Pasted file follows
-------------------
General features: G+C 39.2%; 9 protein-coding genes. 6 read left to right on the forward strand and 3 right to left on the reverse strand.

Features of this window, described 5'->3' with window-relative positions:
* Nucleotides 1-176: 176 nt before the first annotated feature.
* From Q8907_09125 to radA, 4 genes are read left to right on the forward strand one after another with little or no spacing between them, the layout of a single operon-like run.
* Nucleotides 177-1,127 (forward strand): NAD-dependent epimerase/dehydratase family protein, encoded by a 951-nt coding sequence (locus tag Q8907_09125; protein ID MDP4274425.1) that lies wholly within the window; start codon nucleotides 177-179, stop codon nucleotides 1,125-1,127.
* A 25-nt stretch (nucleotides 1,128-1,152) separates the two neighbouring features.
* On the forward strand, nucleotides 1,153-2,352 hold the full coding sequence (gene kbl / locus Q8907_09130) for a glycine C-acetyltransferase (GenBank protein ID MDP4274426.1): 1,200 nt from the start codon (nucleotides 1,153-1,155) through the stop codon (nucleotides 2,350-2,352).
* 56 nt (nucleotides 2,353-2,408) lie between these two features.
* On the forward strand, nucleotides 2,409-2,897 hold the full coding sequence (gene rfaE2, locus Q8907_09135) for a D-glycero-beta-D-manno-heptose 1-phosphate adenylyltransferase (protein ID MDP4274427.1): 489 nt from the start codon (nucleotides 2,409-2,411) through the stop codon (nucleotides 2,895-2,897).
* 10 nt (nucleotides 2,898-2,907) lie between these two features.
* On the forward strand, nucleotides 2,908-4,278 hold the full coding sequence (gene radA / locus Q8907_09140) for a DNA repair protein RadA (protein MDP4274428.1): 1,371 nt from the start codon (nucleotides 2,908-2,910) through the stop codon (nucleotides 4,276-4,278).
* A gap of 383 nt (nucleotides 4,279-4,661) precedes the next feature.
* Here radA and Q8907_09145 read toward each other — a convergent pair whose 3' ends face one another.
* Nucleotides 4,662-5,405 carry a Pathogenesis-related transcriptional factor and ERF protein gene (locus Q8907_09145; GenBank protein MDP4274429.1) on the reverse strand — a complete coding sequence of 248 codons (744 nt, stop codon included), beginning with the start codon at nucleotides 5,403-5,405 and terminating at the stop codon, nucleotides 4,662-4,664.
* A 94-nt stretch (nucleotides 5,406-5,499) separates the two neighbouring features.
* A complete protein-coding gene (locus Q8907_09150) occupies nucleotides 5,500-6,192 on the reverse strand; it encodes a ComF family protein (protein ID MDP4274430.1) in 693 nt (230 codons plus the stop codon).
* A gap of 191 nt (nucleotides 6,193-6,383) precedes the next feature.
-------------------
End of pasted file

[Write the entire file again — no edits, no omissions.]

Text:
General features: G+C 39.2%; 9 protein-coding genes. 6 read left to right on the forward strand and 3 right to left on the reverse strand.

Features of this window, described 5'->3' with window-relative positions:
* Nucleotides 1-176: 176 nt before the first annotated feature.
* From Q8907_09125 to radA, 4 genes are read left to right on the forward strand one after another with little or no spacing between them, the layout of a single operon-like run.
* Nucleotides 177-1,127 (forward strand): NAD-dependent epimerase/dehydratase family protein, encoded by a 951-nt coding sequence (locus tag Q8907_09125; protein ID MDP4274425.1) that lies wholly within the window; start codon nucleotides 177-179, stop codon nucleotides 1,125-1,127.
* A 25-nt stretch (nucleotides 1,128-1,152) separates the two neighbouring features.
* On the forward strand, nucleotides 1,153-2,352 hold the full coding sequence (gene kbl / locus Q8907_09130) for a glycine C-acetyltransferase (GenBank protein ID MDP4274426.1): 1,200 nt from the start codon (nucleotides 1,153-1,155) through the stop codon (nucleotides 2,350-2,352).
* 56 nt (nucleotides 2,353-2,408) lie between these two features.
* On the forward strand, nucleotides 2,409-2,897 hold the full coding sequence (gene rfaE2, locus Q8907_09135) for a D-glycero-beta-D-manno-heptose 1-phosphate adenylyltransferase (protein ID MDP4274427.1): 489 nt from the start codon (nucleotides 2,409-2,411) through the stop codon (nucleotides 2,895-2,897).
* 10 nt (nucleotides 2,898-2,907) lie between these two features.
* On the forward strand, nucleotides 2,908-4,278 hold the full coding sequence (gene radA / locus Q8907_09140) for a DNA repair protein RadA (protein MDP4274428.1): 1,371 nt from the start codon (nucleotides 2,908-2,910) through the stop codon (nucleotides 4,276-4,278).
* A gap of 383 nt (nucleotides 4,279-4,661) precedes the next feature.
* Here radA and Q8907_09145 read toward each other — a convergent pair whose 3' ends face one another.
* Nucleotides 4,662-5,405 carry a Pathogenesis-related transcriptional factor and ERF protein gene (locus Q8907_09145; GenBank protein MDP4274429.1) on the reverse strand — a complete coding sequence of 248 codons (744 nt, stop codon included), beginning with the start codon at nucleotides 5,403-5,405 and terminating at the stop codon, nucleotides 4,662-4,664.
* A 94-nt stretch (nucleotides 5,406-5,499) separates the two neighbouring features.
* A complete protein-coding gene (locus Q8907_09150) occupies nucleotides 5,500-6,192 on the reverse strand; it encodes a ComF family protein (protein ID MDP4274430.1) in 693 nt (230 codons plus the stop codon).
* A gap of 191 nt (nucleotides 6,193-6,383) precedes the next feature.